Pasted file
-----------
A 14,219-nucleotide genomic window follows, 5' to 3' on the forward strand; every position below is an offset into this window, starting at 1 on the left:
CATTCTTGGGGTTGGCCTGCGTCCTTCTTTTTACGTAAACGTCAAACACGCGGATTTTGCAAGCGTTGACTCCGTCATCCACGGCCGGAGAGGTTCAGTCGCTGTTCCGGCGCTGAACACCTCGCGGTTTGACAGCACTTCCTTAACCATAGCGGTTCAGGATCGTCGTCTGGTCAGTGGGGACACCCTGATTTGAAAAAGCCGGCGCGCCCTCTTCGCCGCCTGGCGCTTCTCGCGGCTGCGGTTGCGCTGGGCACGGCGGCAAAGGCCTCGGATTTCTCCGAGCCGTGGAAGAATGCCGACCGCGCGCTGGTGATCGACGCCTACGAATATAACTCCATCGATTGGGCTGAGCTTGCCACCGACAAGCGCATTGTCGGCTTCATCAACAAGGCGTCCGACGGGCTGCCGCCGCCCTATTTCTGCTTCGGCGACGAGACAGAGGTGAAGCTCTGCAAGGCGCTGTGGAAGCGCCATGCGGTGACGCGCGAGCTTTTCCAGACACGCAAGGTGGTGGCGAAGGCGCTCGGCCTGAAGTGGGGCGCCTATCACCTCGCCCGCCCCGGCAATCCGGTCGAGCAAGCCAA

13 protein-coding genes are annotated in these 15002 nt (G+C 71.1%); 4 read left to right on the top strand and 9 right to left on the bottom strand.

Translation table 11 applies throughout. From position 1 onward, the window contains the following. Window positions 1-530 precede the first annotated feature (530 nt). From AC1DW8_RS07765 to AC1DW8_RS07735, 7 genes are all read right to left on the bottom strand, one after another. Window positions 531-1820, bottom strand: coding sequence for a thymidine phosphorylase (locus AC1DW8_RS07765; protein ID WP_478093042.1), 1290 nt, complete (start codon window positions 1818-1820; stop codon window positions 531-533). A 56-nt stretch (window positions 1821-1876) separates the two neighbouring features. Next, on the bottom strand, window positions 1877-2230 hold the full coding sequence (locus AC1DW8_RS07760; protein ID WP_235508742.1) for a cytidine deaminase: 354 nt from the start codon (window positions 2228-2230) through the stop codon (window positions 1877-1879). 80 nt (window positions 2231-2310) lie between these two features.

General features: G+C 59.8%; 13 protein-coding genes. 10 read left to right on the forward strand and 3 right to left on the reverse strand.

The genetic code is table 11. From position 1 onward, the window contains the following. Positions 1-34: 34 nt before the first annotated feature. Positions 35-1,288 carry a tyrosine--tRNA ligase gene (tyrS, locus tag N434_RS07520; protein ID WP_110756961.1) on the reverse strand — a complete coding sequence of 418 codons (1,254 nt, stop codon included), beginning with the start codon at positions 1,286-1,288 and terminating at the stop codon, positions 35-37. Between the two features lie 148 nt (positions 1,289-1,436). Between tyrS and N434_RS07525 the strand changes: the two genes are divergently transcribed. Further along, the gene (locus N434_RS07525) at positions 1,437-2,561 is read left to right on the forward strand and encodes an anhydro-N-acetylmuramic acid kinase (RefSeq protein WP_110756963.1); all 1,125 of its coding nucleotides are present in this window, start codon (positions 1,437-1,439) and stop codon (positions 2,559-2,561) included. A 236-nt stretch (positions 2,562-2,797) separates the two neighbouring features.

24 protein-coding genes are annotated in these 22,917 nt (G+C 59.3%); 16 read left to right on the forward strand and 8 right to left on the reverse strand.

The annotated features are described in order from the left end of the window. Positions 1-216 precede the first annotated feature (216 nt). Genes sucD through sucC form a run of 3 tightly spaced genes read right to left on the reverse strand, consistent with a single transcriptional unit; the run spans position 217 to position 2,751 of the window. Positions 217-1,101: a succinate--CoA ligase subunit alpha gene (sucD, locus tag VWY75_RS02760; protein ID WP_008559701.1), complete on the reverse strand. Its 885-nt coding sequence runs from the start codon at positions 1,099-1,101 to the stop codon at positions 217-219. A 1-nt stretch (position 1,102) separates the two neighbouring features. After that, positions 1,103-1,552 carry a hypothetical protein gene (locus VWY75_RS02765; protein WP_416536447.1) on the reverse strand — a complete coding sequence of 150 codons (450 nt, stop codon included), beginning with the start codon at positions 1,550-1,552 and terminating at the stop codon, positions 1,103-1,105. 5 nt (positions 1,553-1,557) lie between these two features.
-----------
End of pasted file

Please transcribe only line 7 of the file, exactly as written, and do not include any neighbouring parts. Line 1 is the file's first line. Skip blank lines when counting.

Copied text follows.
24 protein-coding genes are annotated in these 22,917 nt (G+C 59.3%); 16 read left to right on the forward strand and 8 right to left on the reverse strand.